Texture Slideshow

 

 

Sell a Piece of Music!

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My students spent the last few weeks learning about the elements of music. We IMG_2851practiced identifying and describing things like tempo, dynamics, pitch, tonality, timbre, and texture. After lots of activities to reinforce their learning, they demonstrated their knowledge by completing a listening analysis of 4 pieces of music (Classic Rock, Jazz, Classical, and a song of their choice) and writing a review of one of the pieces.  To wrap it all up, they used their creativity to create an advertisement to
“sell” one of the pieces of music!

For the analysis, I gave students a choice of 5 songs in each category. To  give students some independence in their listening, I provided QR codes for each song. They were able to preview each piece and pick the one they wanted to analyze.  The review they wrote for one was meant to show their understanding of what they heard and their ability to apply appropriate vocabulary. These activities combined took 4-5 days to complete.

IMG_2859The advertisement  was fun because students got to share about the music and be as outrageous in their ad as they wanted to be.  We warmed up by watching a couple of “as seen on tv” product commercials and clips of infomercials.  We also looked at types of advertising techniques. You can find many websites that have student centered information on this – I used this one. Your ELA teachers might cover this as part of their standards so it may be an opportunity to collaborate! Once you start talking about these kids will come up with all kinds of current examples.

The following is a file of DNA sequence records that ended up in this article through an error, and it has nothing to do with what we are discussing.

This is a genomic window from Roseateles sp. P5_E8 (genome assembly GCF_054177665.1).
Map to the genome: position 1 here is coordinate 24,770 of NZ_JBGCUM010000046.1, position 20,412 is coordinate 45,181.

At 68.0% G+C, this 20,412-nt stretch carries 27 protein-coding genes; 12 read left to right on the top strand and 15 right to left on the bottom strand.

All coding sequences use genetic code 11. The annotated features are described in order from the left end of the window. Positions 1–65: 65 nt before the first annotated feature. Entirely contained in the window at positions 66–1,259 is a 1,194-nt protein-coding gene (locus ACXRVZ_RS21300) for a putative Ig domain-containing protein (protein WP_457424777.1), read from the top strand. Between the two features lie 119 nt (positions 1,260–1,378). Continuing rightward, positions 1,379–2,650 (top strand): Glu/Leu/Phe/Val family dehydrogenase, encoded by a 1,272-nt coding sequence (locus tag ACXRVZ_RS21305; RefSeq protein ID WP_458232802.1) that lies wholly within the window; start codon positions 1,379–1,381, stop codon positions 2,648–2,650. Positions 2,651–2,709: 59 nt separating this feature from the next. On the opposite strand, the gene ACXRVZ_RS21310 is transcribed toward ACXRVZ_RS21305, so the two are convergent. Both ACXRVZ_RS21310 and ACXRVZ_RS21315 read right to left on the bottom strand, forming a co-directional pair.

Students created a print ad (on poster or a google slide) or a script for a live commercial. The ad had to describe at least 3 elements of music in the song and use at least  advertising techniques. They had a great time with who could come up with the most outrageous claims!  The ads took about 3 days to complete (including the introduction of the advertising techniques.) You might need one more class period depending on how many students choose to present live commercials. If you have the technology the live commercials could be recorded and played back to the class, too.

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We displayed many of these in the hallway with the QR codes so everyone in the school could check out some new music!

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Remember that this is how I did things THIS TIME in my classroom. I’m

Here are links to all the materials used in these lessons:

Introduction to Project

QR Codes for Listening

Listening Analysis Grid

Music Review

Review Rubric

Advertisement Directions

Advertisement Rubric